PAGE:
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Respite Care

When you are taking care of somebody you also need to think about caring for yourself. Depending on the type and intensity of care needed, your own health and well-being can be compromised by looking after someone else. In most jobs you get paid holidays - you should try to take some time off from caring too!

You can get some respite from your caring role in a number of different ways:

  1. Residential respite: The Person you care for goes away to be looked after by someone else for a while – residential or nursing care or on holiday.
  2. Domiciliary care: Someone comes into your home and takes over care for a while (a few hours or sometimes overnight) so you can go out or have some time to yourself.
  3. You can sometimes get a break when the person you care for is involved in other activities – for instance at school, at a Day Centre.

Assessment of needs by the Local Authority

The first step is usually to approach the local authority to ask for an assessment for the person you care for – and for you as his/her carer. The Local Authority social worker doing the assessments will consider the needs of the person you care for, and your needs as their carer, and consider what services they may be able to provide (bearing in mind local priorities and availability of services). They will also do a Financial assessment under their Charging Policy which means that you (or – more usually – the person you care for) may be charged for the services according to means.

For example: David cares for his son Michael. The Local Authority assessment identifies the need for Michael to spend some time with people his own age – and also for David to have some regular time off and a good night's sleep. The Assessor recommends that Michael should attend a Day Centre for 3 days a week and go to a residential unit 4 times a year.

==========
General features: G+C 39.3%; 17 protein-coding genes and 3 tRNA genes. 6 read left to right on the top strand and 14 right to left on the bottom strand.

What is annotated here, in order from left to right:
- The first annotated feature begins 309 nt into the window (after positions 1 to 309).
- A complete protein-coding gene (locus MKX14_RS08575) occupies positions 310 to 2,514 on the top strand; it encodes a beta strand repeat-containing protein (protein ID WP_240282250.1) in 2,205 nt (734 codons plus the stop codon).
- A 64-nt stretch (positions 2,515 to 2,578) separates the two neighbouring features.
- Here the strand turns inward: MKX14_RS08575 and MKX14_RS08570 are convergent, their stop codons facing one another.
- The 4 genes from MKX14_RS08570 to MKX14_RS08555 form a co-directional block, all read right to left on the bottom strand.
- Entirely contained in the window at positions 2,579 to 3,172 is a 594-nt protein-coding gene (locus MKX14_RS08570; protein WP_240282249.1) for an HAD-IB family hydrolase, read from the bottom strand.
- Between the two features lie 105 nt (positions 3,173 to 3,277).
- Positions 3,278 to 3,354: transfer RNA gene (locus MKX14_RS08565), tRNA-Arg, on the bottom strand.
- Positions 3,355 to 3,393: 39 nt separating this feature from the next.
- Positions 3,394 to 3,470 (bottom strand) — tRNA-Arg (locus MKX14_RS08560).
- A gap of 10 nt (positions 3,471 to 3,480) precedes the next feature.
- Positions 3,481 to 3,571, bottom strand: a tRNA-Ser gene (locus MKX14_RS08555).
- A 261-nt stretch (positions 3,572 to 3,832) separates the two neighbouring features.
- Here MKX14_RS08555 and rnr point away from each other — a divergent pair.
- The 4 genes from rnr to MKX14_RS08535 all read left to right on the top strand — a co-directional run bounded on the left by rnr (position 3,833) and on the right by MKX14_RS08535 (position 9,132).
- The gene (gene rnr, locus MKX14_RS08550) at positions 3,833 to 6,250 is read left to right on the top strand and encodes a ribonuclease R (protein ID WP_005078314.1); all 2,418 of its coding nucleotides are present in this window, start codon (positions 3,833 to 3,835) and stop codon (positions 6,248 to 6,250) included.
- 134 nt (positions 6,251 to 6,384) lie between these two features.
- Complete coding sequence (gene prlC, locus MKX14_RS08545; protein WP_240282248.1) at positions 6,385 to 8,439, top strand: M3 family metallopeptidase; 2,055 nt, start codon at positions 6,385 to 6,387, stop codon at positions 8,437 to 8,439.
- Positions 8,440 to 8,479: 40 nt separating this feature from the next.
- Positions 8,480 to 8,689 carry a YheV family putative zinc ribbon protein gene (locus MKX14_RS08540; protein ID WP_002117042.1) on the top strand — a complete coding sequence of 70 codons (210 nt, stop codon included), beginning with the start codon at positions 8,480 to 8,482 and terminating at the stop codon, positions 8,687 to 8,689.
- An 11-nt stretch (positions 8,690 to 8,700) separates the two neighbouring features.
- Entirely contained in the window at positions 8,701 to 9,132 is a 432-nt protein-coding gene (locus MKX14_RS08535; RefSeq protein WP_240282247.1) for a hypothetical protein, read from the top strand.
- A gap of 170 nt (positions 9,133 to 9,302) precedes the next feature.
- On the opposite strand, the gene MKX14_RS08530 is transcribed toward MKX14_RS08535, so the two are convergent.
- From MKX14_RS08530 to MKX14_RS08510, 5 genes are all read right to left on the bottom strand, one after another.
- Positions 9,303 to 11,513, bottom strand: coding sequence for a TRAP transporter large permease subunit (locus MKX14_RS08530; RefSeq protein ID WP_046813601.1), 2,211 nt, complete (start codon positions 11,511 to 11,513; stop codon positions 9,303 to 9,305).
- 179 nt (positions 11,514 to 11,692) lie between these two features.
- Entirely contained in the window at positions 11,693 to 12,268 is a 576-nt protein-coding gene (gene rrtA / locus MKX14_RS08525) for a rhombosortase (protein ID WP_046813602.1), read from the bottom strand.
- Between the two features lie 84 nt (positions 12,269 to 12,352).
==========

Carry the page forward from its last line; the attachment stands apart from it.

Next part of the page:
Recent legislation (Carers Equal Opportunities Act 2004) gives carers increased rights when their needs are being assessed. A carer's wish to work, undertake training or leisure activities should be taken into account as part of a carers' assessment. Make sure that the person doing the assessment understands what sort of help you need to enable you to have some life of your own.


Instead of organising services directly, Local authorities are now able to give people vouchers which they can redeem with local services they choose.

For example: Jean looks after her husband Geoff (who has dementia) 24 hours a day. They are allocated eight hours a week of respite care. Instead of arranging this with Care Watch (a local agency), the Local Authority gives Jean vouchers for 32 hours a month of care which she can redeem flexibly with whatever agency she likes at whatever time is best for her.

Direct Payments

In this case, the Local Authority works out what services they think you may need and then, instead of arranging the services, gives you (or the person you care for) the money to buy the service directly from an appropriate agency or person. You could then use the money to employ somebody directly yourself if you wish. See the Department of Health website for more details.

For example: Sue looks after her mother Daisy and also has a part time job. She can leave Daisy for a few hours on her own, but needs to arrange for someone to come in at lunch time. Sue also needs to have a complete break. After assessment Sue gets direct payments to enable them to buy in appropriate help. Sue is able to employ Jenny her neighbour for an hour a day to prepare lunch for Daisy. Jenny also agrees to move in to look after Daisy for two weeks. Sue uses the direct payments to pay Jenny. This works well for everyone, and particularly for Daisy who knows and trusts Jenny.

Some voluntary organisations also provide respite services. Crossroads Care is a charity which has a network of local schemes providing respite in the home, using trained staff. Many Crossroads schemes do not charge although there is often a waiting list for their services.

A small number of the Carers' Centres that work in partnership with The Princess Royal Trust for Carers directly provide respite care - whether or not they provide this service they can give you information and support about what is available locally.


There are a number of organisations that provide opportunities for children with special needs or people with disabilities to go on holiday with appropriate support provided.

Some, such as Vitalise, provide special weeks for carers to go with the person they care for. A change of scene can be very therapeutic if there is appropriate support available to help you to enjoy it.

Forresters is Rethink’s respite hotel. They provide 24 hour mental health support in a hotel setting to give guests the best possible holiday to aid their recovery and provide their carers with the peace of mind to have a complete break without worry. Visit the Forresters website.

For further information on your options available in terms of more long-term care, take a look at our article on Permanent Care.